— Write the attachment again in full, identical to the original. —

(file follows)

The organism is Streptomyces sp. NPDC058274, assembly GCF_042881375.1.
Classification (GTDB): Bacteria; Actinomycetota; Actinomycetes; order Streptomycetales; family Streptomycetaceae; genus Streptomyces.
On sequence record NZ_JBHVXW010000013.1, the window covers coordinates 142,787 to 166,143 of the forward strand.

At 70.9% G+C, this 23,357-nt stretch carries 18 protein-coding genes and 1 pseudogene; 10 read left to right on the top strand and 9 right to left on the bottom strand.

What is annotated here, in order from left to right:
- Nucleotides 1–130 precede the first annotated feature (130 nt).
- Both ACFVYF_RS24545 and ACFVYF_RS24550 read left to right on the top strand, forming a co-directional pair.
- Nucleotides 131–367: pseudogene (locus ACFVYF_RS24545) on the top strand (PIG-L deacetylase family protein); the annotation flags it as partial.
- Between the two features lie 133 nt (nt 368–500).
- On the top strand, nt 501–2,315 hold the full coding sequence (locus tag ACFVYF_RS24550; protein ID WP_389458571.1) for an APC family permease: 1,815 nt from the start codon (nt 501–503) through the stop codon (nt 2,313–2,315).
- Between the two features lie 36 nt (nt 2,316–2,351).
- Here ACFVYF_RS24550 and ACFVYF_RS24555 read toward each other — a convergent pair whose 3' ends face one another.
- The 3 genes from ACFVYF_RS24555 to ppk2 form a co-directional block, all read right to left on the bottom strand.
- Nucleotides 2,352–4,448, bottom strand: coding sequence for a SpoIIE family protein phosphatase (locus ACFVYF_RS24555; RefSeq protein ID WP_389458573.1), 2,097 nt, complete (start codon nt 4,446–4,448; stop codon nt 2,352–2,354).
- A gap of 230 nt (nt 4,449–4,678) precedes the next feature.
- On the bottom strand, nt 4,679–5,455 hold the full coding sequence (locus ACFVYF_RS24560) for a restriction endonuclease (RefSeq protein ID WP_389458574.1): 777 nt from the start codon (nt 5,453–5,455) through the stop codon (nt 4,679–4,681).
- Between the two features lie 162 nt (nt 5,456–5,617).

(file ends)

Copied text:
The organism is Streptomyces sp. NPDC058274, assembly GCF_042881375.1.
Classification (GTDB): Bacteria; Actinomycetota; Actinomycetes; order Streptomycetales; family Streptomycetaceae; genus Streptomyces.
On sequence record NZ_JBHVXW010000013.1, the window covers coordinates 142,787 to 166,143 of the forward strand.

At 70.9% G+C, this 23,357-nt stretch carries 18 protein-coding genes and 1 pseudogene; 10 read left to right on the top strand and 9 right to left on the bottom strand.

What is annotated here, in order from left to right:
- Nucleotides 1–130 precede the first annotated feature (130 nt).
- Both ACFVYF_RS24545 and ACFVYF_RS24550 read left to right on the top strand, forming a co-directional pair.
- Nucleotides 131–367: pseudogene (locus ACFVYF_RS24545) on the top strand (PIG-L deacetylase family protein); the annotation flags it as partial.
- Between the two features lie 133 nt (nt 368–500).
- On the top strand, nt 501–2,315 hold the full coding sequence (locus tag ACFVYF_RS24550; protein ID WP_389458571.1) for an APC family permease: 1,815 nt from the start codon (nt 501–503) through the stop codon (nt 2,313–2,315).
- Between the two features lie 36 nt (nt 2,316–2,351).
- Here ACFVYF_RS24550 and ACFVYF_RS24555 read toward each other — a convergent pair whose 3' ends face one another.
- The 3 genes from ACFVYF_RS24555 to ppk2 form a co-directional block, all read right to left on the bottom strand.
- Nucleotides 2,352–4,448, bottom strand: coding sequence for a SpoIIE family protein phosphatase (locus ACFVYF_RS24555; RefSeq protein ID WP_389458573.1), 2,097 nt, complete (start codon nt 4,446–4,448; stop codon nt 2,352–2,354).
- A gap of 230 nt (nt 4,449–4,678) precedes the next feature.
- On the bottom strand, nt 4,679–5,455 hold the full coding sequence (locus ACFVYF_RS24560) for a restriction endonuclease (RefSeq protein ID WP_389458574.1): 777 nt from the start codon (nt 5,453–5,455) through the stop codon (nt 4,679–4,681).
- Between the two features lie 162 nt (nt 5,456–5,617).